The book "The Ghost Army Of World War II: How One Top-Secret Unit Deceived The Enemy with Inflatable Tanks, Sound Effects, And Other Audacious Fakery" by Rick Beyer and Elizabeth Sayles, came out in April. That title is every bit as interesting as it sounds, as it shares a true story from World War II that would be unbelievable if hadn't actually happened. A film based on the book, simply titled Ghost Story, is now in development. Bradley Cooper and his producing partner Todd Phillips (the man who directed him in three Hangover movies) are teaming up with Andrew Lazar to produce it.
See, during World War II, a squad of folks recruited from art schools, ad agencies, and other creative businesses were brought together to create a large scale deception. They were asked to help fool enemy forces into thinking that the United States had more troops than they really had. Using inflatable tanks, bogus radio messages that diverted attention elsewhere, and even dummy soldiers, they created quite a ruse. Their efforts, which fooled Nazi spy planes as they attempted to survey the U.S. forces, are said to have saved tens of thousands of lives.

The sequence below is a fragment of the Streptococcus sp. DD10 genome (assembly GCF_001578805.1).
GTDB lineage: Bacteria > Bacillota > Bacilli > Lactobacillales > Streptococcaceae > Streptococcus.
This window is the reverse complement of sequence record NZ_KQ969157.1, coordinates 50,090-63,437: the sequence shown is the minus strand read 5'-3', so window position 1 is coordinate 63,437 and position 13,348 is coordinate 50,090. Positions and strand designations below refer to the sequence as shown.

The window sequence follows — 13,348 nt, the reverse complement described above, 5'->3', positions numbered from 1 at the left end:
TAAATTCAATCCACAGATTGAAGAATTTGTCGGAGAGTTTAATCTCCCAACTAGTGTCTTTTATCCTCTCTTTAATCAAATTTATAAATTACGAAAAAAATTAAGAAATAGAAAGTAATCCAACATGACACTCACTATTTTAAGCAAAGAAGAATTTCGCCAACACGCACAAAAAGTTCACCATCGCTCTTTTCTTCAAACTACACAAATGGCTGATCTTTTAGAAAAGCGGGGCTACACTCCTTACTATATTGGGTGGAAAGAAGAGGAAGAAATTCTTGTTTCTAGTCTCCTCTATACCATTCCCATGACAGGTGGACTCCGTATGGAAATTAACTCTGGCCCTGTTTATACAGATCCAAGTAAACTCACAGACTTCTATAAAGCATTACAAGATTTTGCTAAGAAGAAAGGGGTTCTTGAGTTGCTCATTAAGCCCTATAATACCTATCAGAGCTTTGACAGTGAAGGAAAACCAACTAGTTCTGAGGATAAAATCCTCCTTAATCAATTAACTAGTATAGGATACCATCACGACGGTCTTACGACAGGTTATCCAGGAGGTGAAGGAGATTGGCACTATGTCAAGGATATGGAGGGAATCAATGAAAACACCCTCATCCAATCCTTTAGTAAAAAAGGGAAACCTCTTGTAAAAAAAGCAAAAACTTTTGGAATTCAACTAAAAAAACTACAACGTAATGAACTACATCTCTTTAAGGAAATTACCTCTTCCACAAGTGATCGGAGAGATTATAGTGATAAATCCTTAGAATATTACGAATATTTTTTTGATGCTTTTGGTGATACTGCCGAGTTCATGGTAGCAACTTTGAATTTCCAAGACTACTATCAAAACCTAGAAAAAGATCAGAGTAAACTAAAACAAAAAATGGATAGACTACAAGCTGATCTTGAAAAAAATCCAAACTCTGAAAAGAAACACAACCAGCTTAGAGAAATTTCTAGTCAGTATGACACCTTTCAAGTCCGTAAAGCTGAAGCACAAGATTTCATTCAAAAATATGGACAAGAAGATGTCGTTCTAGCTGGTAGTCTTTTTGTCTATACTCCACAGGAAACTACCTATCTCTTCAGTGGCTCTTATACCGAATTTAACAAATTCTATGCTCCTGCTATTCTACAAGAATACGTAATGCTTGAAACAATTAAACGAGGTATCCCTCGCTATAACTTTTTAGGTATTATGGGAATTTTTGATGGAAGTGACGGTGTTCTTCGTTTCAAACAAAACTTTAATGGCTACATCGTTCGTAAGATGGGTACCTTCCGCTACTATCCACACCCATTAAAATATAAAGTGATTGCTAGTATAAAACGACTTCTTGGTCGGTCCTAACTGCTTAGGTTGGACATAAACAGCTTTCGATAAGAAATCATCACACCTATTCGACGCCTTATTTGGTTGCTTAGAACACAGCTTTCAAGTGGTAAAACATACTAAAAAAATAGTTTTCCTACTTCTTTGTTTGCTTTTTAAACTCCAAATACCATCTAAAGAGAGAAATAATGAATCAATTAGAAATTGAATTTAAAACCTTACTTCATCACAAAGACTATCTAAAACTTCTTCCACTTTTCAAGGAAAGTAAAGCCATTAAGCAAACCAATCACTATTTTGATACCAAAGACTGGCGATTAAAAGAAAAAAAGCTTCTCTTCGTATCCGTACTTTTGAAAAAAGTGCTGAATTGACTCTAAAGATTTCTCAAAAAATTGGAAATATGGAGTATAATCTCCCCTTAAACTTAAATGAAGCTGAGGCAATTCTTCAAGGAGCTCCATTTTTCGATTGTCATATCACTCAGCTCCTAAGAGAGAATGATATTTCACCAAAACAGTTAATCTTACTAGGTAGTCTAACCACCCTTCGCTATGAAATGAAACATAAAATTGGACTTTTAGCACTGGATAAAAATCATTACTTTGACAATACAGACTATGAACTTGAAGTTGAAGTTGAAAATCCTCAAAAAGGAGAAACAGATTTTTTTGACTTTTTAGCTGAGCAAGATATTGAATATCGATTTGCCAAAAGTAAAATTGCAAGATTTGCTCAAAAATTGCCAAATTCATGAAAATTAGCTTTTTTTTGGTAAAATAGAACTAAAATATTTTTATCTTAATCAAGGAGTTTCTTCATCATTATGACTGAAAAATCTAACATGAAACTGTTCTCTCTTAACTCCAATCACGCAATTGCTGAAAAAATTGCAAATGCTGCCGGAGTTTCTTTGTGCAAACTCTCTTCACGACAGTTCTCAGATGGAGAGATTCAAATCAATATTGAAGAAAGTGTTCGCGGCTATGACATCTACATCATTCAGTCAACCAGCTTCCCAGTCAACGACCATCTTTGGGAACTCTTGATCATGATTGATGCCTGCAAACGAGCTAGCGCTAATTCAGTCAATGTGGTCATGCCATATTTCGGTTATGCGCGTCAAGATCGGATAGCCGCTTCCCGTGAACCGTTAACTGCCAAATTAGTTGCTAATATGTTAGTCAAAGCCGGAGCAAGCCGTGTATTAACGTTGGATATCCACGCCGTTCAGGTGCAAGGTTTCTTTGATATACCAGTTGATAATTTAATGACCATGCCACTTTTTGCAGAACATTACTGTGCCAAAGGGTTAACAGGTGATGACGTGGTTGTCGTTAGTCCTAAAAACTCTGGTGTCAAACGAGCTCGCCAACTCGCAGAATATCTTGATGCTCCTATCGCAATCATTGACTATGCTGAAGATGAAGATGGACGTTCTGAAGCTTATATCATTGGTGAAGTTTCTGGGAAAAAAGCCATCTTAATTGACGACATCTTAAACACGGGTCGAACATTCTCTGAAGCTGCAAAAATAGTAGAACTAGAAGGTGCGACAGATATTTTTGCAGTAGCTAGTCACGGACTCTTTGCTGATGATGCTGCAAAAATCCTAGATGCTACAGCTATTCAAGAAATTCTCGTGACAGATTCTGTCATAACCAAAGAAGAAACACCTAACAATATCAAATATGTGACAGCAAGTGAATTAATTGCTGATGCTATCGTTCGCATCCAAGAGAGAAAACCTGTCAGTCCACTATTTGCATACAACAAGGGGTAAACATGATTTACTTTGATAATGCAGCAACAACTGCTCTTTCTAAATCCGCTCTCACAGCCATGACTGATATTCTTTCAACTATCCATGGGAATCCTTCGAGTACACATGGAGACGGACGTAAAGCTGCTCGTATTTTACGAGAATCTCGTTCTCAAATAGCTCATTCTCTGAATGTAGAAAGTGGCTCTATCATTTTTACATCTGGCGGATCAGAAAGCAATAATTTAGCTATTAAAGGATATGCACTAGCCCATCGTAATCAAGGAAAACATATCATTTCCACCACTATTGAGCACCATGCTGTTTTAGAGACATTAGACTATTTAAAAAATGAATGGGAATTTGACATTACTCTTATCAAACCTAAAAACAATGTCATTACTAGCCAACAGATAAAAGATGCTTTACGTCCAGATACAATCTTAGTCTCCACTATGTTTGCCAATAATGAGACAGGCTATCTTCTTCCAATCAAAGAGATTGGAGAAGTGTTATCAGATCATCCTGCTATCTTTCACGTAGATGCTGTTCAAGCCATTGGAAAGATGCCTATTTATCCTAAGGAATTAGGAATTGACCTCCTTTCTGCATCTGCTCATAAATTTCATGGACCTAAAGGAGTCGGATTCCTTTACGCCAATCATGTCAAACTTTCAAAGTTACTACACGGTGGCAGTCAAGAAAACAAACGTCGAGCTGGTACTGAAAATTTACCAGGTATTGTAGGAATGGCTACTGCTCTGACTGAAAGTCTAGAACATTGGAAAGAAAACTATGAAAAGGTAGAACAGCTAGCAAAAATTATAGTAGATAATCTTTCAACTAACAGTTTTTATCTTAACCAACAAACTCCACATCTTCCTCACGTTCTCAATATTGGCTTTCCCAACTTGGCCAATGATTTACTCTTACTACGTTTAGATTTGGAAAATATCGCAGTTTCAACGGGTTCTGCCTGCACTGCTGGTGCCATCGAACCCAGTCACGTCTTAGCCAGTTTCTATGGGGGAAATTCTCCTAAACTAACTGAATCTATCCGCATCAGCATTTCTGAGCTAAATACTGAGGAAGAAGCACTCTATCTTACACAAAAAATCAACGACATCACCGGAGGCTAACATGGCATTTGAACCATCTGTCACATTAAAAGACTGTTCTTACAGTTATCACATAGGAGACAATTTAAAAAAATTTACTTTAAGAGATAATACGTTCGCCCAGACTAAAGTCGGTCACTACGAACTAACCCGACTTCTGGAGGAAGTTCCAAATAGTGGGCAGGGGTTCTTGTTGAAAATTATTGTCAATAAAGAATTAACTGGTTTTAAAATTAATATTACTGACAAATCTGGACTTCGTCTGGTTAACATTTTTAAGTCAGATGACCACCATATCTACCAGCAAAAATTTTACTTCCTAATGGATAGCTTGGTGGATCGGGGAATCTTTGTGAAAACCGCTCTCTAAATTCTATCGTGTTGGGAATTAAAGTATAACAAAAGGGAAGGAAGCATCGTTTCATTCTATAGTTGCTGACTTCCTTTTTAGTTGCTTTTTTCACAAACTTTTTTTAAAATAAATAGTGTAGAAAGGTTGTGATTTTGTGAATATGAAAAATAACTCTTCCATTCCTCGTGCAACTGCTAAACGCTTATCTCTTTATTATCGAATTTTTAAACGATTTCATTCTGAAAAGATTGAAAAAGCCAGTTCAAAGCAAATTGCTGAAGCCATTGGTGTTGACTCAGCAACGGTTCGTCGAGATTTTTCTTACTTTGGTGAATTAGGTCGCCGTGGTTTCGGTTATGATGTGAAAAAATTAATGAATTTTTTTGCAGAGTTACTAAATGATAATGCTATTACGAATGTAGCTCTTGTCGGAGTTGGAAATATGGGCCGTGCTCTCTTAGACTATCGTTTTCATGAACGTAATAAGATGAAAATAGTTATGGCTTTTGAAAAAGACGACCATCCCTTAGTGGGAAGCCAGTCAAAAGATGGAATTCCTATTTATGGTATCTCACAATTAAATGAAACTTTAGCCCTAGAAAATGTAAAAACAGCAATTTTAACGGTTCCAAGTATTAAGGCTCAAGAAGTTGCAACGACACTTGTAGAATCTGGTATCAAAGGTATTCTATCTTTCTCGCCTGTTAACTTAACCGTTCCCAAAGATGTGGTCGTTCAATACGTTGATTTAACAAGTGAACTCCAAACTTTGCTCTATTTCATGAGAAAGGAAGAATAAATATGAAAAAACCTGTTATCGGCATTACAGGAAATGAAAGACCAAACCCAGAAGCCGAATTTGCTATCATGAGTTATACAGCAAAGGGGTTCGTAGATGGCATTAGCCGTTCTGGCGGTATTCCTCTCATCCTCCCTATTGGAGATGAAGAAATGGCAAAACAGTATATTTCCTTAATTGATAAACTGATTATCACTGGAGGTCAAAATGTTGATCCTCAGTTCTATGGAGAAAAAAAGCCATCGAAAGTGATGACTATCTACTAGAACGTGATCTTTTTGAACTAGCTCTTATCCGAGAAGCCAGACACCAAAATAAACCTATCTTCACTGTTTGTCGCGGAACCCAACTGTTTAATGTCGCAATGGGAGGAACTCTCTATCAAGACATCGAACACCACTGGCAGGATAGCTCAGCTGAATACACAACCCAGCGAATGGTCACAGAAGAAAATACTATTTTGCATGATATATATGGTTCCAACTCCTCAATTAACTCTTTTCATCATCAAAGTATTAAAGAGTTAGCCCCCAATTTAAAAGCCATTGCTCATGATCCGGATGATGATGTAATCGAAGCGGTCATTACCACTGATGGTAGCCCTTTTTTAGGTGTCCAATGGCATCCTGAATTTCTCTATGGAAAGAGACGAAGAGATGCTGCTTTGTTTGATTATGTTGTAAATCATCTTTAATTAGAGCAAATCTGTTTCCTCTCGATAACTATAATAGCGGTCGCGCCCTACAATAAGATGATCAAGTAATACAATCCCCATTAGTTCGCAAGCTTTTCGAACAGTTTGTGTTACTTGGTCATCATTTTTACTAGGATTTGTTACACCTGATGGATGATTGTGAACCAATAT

Cooper and Phillips have hired Henry Gayden (Earth To Echo) to write the script for the film. Warner Bros is obviously hoping that Cooper, hot off of the massive success of American Sniper, will also star in the film though that remains to be seen.
The studio will have to work hard, though, since the last film that told a quirky "side quest" story from World War II- George Clooney's The Monuments Men- didn't exactly set the world on fire.